The trouble with Ostarine: Jimmy Wallhead’s
16th March 2018
Cycling team Androni-Sidermec have announced the dates that two Italian courts will hear lawsuits filed against two of its former riders, David Appollonio and Fabio Taborre. The two cyclists both failed drugs tests earlier this year. According to the team’s statement, the Court of Lucca, Italy, has set a date of 18 March to hear the lawsuit filed against Appollonio, and the Court of Turin, also in Italy, has set a date of 22 March for Taborre’s case.
In July, when Appollonio was first suspended after returning an adverse analytical finding (AAF) for erythropoietin (EPO), the Sports Integrity Initiative reported that the team had hired a lawyer to follow the procedure for a damages action. All riders for Androni-Sidermec have to sign an internal health regulations which include the possibility of liability for €100,000 in damages if they are found guilty of doping. According to reports, Team Manager Gianni Savio ‘insisted that the two riders would be prosecuted by the team and its riders for what he calls ‘criminal behaviour’.’
The decision to file lawsuits against the two riders has been labelled as an ‘unprecedented step in cycling’ as it is the ‘first judicial initiative taken by all members of a team’ – the riders, technicians and other personnel – against two former athletes of the same team.
In Androni-Sidermec’s statement, the team also registered its disappointment at the Union Cycliste Internationale’s (UCI) decision to dismiss the team’s request for a lifting of the 30-day suspension it had imposed on it earlier this year. Under the UCI’s new Anti-Doping Rules, which came into effect on 1 January 2015, if two riders within a team have an Anti-Doping Rule Violation (ADRV), within a period of 12 months, the team shall be suspended from participation for a period of between 15 days and 45 days (Article 7.12.1). However, the suspension can be lifted if at least one ADRV was committed by the rider with no involvement of any team member or staff, and that the team applied due diligence and took all measures that could reasonably be expected in order to avoid the commission of anti-doping rule violations.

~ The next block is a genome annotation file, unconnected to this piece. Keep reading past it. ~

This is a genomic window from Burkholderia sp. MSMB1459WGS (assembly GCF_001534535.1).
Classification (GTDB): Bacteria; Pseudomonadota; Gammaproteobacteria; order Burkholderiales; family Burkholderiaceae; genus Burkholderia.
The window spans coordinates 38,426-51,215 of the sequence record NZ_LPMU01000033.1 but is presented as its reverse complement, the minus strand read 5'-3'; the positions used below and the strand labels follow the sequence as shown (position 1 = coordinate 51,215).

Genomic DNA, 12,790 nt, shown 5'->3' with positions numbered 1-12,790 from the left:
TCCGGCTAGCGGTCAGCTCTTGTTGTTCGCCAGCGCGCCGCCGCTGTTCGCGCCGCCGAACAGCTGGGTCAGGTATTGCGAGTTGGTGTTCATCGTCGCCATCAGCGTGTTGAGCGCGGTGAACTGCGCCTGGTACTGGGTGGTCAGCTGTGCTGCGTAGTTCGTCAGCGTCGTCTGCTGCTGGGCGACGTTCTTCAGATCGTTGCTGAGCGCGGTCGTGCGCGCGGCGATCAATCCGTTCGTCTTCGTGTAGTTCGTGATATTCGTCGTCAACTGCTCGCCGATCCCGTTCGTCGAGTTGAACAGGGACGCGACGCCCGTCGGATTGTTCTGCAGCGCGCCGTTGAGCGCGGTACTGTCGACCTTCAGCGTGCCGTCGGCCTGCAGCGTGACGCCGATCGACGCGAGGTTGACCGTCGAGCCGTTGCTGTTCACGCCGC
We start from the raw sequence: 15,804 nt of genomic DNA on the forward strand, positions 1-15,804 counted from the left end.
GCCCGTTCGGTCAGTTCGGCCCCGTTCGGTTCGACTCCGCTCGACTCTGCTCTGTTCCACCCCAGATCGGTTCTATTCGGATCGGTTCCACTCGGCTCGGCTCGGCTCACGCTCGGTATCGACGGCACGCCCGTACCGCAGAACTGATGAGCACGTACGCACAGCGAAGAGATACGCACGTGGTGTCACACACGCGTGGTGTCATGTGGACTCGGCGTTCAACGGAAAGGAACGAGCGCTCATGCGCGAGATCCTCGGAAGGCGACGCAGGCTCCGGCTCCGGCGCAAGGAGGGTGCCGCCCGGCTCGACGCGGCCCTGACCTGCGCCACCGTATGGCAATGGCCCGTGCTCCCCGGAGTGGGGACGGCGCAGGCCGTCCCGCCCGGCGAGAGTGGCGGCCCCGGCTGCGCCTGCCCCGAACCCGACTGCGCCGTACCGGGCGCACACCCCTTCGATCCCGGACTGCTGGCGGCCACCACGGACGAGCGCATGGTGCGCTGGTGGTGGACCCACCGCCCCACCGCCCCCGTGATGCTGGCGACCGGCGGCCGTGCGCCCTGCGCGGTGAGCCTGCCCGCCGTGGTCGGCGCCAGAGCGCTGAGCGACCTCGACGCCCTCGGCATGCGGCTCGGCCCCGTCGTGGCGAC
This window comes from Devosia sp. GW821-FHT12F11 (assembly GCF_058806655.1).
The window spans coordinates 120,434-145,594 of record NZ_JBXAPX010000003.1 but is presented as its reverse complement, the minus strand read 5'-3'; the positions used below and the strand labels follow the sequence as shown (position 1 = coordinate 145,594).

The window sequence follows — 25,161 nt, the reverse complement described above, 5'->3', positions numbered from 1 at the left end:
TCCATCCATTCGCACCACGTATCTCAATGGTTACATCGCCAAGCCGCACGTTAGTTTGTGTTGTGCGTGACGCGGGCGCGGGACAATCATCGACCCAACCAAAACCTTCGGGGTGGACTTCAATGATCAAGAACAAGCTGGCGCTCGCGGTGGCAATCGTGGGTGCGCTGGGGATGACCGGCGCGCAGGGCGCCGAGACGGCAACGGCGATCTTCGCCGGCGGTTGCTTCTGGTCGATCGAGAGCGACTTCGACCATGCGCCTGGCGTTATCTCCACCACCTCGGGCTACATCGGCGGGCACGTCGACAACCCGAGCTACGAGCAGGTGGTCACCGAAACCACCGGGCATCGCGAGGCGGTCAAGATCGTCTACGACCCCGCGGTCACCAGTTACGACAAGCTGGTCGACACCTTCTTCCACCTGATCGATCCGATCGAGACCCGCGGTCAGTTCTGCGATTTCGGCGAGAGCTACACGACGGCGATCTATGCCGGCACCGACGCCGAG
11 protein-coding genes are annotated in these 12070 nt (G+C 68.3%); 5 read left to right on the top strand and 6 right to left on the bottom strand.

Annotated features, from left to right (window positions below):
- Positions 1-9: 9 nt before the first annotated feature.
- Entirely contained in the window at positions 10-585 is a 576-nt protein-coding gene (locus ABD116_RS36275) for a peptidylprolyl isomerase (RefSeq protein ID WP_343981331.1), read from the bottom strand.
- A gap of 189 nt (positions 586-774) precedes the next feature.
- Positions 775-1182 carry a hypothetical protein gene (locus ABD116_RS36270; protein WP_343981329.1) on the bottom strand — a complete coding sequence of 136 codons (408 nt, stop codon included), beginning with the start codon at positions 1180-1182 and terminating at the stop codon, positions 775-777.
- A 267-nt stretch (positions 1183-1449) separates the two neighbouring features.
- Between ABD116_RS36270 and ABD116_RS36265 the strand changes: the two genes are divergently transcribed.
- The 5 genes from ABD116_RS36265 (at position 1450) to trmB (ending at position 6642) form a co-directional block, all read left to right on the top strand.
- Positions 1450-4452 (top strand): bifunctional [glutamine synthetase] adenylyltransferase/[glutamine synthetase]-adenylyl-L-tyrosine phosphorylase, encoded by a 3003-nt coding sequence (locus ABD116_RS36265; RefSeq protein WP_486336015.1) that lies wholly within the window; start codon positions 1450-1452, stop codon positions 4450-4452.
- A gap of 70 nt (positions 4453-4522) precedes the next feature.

Savio said that he was ‘baffled by the motivations with which the UCI Disciplinary Commission dismissed their request.’ Savio continued that the team had appealed the suspension as a ‘matter of principal’. Androni-Sidermec claims that it had followed all due procedure and ‘couldn’t have done any more to prevent doping’. According to the Mouvement Pour un Cyclisme Crédible (MPCC), the team had also abided by the 10th Article of the MPCC’s internal regulations by self-suspending itself for a month after it had decided to sue Appollonio and Taborre after their positive doping tests.
After outlining the numerous anti-doping programmes and education in place at Androni-Sidermec, Savio noted that even the [UCI Disciplinary] Commission had found that the ‘decision to dismiss the appeal can not be interpreted as a finding of involvement of one or more members of the team.’
Without having raised any accusation against us, the Commission has come to a decision different from what one would have expected. In conclusion we would have to prove the unprovable.’
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